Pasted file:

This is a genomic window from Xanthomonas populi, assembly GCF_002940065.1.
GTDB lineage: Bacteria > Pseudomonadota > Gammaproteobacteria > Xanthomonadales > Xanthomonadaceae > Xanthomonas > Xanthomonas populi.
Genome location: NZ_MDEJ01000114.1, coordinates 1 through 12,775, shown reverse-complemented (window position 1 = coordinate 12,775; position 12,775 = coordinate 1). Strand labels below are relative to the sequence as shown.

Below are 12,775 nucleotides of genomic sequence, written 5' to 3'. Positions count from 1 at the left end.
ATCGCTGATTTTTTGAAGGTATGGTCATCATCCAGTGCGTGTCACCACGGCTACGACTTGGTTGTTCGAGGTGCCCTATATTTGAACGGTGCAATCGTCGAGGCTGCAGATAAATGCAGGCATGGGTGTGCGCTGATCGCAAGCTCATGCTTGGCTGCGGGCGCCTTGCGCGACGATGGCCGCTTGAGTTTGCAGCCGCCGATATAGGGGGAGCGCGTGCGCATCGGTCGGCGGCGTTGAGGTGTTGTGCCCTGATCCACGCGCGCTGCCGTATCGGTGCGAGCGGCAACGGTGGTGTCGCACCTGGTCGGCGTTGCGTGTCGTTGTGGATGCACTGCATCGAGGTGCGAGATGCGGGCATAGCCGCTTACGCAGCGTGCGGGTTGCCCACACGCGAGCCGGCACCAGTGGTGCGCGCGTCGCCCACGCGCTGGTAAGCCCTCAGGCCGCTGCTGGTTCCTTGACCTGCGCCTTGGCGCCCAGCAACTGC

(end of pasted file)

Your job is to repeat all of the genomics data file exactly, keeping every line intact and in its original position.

This is a genomic window from Xanthomonas populi, assembly GCF_002940065.1.
GTDB lineage: Bacteria > Pseudomonadota > Gammaproteobacteria > Xanthomonadales > Xanthomonadaceae > Xanthomonas > Xanthomonas populi.
Genome location: NZ_MDEJ01000114.1, coordinates 1 through 12,775, shown reverse-complemented (window position 1 = coordinate 12,775; position 12,775 = coordinate 1). Strand labels below are relative to the sequence as shown.

Below are 12,775 nucleotides of genomic sequence, written 5' to 3'. Positions count from 1 at the left end.
ATCGCTGATTTTTTGAAGGTATGGTCATCATCCAGTGCGTGTCACCACGGCTACGACTTGGTTGTTCGAGGTGCCCTATATTTGAACGGTGCAATCGTCGAGGCTGCAGATAAATGCAGGCATGGGTGTGCGCTGATCGCAAGCTCATGCTTGGCTGCGGGCGCCTTGCGCGACGATGGCCGCTTGAGTTTGCAGCCGCCGATATAGGGGGAGCGCGTGCGCATCGGTCGGCGGCGTTGAGGTGTTGTGCCCTGATCCACGCGCGCTGCCGTATCGGTGCGAGCGGCAACGGTGGTGTCGCACCTGGTCGGCGTTGCGTGTCGTTGTGGATGCACTGCATCGAGGTGCGAGATGCGGGCATAGCCGCTTACGCAGCGTGCGGGTTGCCCACACGCGAGCCGGCACCAGTGGTGCGCGCGTCGCCCACGCGCTGGTAAGCCCTCAGGCCGCTGCTGGTTCCTTGACCTGCGCCTTGGCGCCCAGCAACTGC